This was Apple’s marketing slogan from 1997-2002. It was perceived as a brazen-faced response to IBM’s “THINK”.
Tech brands were long accustomed to advertising the functional benefits of their products. Only in the years since has tech acquired a personality. It is advertising that has strengthened the importance of being ourselves. We are told by brands every day that we are innovators, trailblazers, and trendsetters. After all, we, the younger generation are tomorrow’s people. We have been told over and over again to express our originality. We are exactly who we say we are and no one can tell us otherwise.
It seems that most brands are beginning to nurture their relationship with younger people, and it’s a challenge. Advertising no longer teaches younger people how they should live, and as a result, brands have failed to raise citizens with common attitudes and values. After all, who’s to say what a good life is? Who’s to say what we should purchase, and why?
We aren’t fascinated by the technology or quality of the products anymore. Our freedom of choice has increased and so has our opportunity to build a unique personality from brands. We choose those that align with our lifestyle, and more importantly, how we would like others to perceive our lifestyle.
Advertising has always taken advantage of our intuitions – but now we are thinking logically. We are carefully curating our lives. We have lots to choose from, as well as a stream of platforms to show others.
Any brand’s goal is to drive awareness, sales and create trends amongst their target audience. It therefore seems counterintuitive when brands tell us to be different to everybody else. Is it the fault of brands themselves that a more entitled, assertive younger demographic exists? Or is it a combination of advertising and the self-centered, vanity-driven nature of social media? Has advertising changed to fit a world where younger consumers are driven by personality over product?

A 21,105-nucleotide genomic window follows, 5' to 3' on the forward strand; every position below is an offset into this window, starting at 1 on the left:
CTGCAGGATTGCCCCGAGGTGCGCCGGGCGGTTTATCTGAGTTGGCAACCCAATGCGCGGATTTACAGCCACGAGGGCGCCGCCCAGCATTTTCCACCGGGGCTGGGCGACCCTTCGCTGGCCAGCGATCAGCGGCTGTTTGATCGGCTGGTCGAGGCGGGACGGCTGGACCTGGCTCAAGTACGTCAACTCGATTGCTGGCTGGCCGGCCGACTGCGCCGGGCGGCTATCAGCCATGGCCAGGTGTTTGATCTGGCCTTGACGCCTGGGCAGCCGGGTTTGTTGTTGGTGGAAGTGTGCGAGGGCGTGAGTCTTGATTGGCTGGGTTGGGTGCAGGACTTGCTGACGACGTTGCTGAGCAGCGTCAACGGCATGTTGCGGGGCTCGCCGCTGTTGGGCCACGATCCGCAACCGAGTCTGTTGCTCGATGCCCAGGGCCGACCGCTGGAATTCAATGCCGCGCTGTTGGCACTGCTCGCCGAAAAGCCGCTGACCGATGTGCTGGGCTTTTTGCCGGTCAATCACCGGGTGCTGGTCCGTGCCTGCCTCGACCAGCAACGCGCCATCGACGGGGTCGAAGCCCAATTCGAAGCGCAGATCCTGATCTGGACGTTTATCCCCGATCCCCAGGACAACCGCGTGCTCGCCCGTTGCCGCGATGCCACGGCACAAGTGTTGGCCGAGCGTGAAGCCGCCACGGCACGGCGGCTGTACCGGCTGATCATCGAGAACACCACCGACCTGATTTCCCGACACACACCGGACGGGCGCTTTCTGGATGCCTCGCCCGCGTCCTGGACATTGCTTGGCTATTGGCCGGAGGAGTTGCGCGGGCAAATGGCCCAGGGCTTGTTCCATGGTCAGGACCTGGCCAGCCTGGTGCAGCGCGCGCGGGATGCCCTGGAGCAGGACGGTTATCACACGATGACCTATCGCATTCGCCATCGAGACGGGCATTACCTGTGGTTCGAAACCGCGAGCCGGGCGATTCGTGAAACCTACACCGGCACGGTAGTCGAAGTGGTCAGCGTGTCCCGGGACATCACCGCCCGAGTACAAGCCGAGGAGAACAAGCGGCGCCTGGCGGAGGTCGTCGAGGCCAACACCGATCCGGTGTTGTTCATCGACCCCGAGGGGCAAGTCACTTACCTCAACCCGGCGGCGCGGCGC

Truth is, we have less in common. We don’t meet to chat around the water cooler anymore. Trends exist in our own time and on a much smaller, far shorter scale. Ultimately, in a world where we can see what everybody else is up to – trends don’t last long. As soon as we see everybody else catching on – we want something else. It therefore takes strategic expertise to forecast a trend. It is also important to remember that brands must execute fast. What is trendy now, will not be in a few weeks.
But who decides what a trend is? Maybe, instead of looking outwards for trends, brands should look to create them themselves – rapidly. And perhaps in the future, the better brands will be those we look to for inspiration – those who cultivate brand new experiences we want to be a part of (for a few weeks)…